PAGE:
Insertional Achilles tendonitis is a degeneration of the fibers of the Achilles tendon directly at its insertion into the heel bone. It may be associated with inflammation of a retrocalcaneal bursa or tendon sheath in the same area.

Symptoms and Clinical Presentation

Most patients report the gradual onset of pain and swelling at the Achilles tendon insertion into the back of the heel bone without specific injury. At first, the pain is noted after activity alone, but becomes more constant over time. The pain is made worse by jumping or running and especially with sports requiring short bursts of these activities. There is tenderness directly over the back of the heel bone, and often there is a bone prominence at this area. Positioning the ankle above a 90 degree position is limited by pain.

Cause (including risk factors)

​The cause is primarily a degeneration of the tendon. The average patient is in their 40’s. Conditions associated with increased risk include psoriasis and Reiter’s syndrome, spondyloarthropathy, gout, familial hyperlipidemia, sarcoidosis, and diffuse idiopathic skeletal hyperostosis, as well as the use of medications such as steroids and fluoroquinolone antibiotics.

Anatomy

​The Achilles tendon is the largest tendon in the body. It is formed by the merging together of the upper calf muscles and functions to bend the knee, point the toes down, as well as to slightly roll the heel to the big toe side of the foot. It inserts into the back of the heel bone. There may be a shelf extending off the back of the heel bone at the insertion site as well as a prominence of the heel bone in this area referred to as a Haglund's deformity, which can cause mechanical irritation of the Achilles tendon. Just as nose sizes and shapes vary, so there can be variations in the size and shape of these bone variations.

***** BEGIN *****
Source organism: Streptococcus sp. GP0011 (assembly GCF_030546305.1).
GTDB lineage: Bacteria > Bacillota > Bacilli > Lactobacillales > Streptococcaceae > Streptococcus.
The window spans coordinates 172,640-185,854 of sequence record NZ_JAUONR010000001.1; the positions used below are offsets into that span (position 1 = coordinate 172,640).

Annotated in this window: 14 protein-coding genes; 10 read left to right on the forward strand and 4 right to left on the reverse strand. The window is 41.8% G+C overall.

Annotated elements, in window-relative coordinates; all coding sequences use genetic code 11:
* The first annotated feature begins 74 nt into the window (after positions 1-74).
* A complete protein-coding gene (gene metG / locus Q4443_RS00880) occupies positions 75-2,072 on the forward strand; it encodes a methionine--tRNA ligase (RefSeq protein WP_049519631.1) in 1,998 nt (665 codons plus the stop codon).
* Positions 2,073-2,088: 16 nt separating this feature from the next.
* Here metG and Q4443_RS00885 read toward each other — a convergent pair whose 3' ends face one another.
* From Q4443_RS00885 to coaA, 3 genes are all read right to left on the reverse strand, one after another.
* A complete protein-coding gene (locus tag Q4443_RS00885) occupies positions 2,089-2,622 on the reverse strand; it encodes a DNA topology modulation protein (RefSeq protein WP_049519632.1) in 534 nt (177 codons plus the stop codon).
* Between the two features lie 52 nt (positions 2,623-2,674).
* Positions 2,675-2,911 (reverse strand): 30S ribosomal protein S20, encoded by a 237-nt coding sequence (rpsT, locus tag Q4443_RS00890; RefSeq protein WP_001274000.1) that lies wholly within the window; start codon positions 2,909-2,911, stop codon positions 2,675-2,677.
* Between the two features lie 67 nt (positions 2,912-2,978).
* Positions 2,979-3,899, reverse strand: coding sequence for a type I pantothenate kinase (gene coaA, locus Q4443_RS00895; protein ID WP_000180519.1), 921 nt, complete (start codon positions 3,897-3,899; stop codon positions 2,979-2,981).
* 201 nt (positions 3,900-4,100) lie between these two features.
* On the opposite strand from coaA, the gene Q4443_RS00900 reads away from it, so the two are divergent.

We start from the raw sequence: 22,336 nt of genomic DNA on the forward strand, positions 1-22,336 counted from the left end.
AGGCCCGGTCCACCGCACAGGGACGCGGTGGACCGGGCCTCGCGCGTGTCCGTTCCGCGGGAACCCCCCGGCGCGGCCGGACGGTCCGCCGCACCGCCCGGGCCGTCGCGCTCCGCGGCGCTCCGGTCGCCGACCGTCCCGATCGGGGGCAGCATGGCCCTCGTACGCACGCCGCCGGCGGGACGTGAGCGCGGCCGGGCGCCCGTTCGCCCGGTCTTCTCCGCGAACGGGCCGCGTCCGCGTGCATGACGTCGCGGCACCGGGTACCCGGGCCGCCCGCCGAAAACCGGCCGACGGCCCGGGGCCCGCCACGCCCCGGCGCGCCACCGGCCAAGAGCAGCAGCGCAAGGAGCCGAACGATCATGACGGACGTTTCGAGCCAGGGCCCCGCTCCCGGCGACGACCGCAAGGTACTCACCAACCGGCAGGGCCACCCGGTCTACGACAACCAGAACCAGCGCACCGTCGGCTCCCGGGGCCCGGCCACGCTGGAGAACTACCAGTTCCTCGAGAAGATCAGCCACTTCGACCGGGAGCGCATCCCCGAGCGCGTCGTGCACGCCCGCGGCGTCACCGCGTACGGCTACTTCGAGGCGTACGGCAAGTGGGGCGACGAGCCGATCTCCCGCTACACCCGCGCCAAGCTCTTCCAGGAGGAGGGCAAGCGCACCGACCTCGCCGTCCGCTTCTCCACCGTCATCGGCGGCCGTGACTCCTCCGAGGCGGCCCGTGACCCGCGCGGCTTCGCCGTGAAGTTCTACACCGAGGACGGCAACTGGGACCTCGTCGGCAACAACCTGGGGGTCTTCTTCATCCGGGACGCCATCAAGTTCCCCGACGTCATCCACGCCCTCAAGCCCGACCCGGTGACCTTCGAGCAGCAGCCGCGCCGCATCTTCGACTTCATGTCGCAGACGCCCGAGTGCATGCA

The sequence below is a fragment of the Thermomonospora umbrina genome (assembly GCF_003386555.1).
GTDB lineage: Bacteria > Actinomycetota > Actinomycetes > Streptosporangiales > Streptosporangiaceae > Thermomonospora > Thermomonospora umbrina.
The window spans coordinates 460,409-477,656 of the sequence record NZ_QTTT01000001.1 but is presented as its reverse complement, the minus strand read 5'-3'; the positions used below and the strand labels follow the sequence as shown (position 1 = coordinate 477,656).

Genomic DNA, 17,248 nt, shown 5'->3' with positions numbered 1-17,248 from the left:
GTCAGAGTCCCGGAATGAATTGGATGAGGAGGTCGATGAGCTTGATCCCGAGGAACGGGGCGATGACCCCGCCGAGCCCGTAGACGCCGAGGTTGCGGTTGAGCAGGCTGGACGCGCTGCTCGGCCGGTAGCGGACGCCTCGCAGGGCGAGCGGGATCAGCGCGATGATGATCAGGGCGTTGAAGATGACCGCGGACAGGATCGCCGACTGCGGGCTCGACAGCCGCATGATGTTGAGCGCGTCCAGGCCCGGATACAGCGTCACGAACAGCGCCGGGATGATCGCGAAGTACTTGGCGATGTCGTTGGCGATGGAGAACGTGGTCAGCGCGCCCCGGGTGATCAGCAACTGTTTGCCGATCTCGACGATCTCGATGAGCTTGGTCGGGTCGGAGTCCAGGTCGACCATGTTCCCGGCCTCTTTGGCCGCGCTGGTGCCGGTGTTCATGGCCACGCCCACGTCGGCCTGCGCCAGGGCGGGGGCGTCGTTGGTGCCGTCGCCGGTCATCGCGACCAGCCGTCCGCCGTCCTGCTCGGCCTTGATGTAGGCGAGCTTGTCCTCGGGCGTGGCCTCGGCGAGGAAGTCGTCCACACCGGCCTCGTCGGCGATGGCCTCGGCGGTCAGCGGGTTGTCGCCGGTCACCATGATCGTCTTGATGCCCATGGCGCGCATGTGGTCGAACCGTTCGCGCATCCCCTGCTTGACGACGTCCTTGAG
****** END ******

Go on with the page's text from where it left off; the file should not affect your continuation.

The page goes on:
Diagnosis

This remains primarily a clinical diagnosis. X-rays may show calcification deposits within the tendon at its insertion into the heel approximately 60% of the time, and their presence is associated with a more guarded success rate for nonsurgical treatment and a much longer recovery time if surgery is performed. X-rays may also demonstrate the Haglund's deformity.

Magnetic resonance imaging (MRI) remains the imaging modality of choice, because it can determine the extent of tendon degeneration as well as other factors, such as bursitis, which may contribute to posterior heel pain.

 

*Source:  American Orthopaedic Foot & Ankle Society® http://www.aofas.org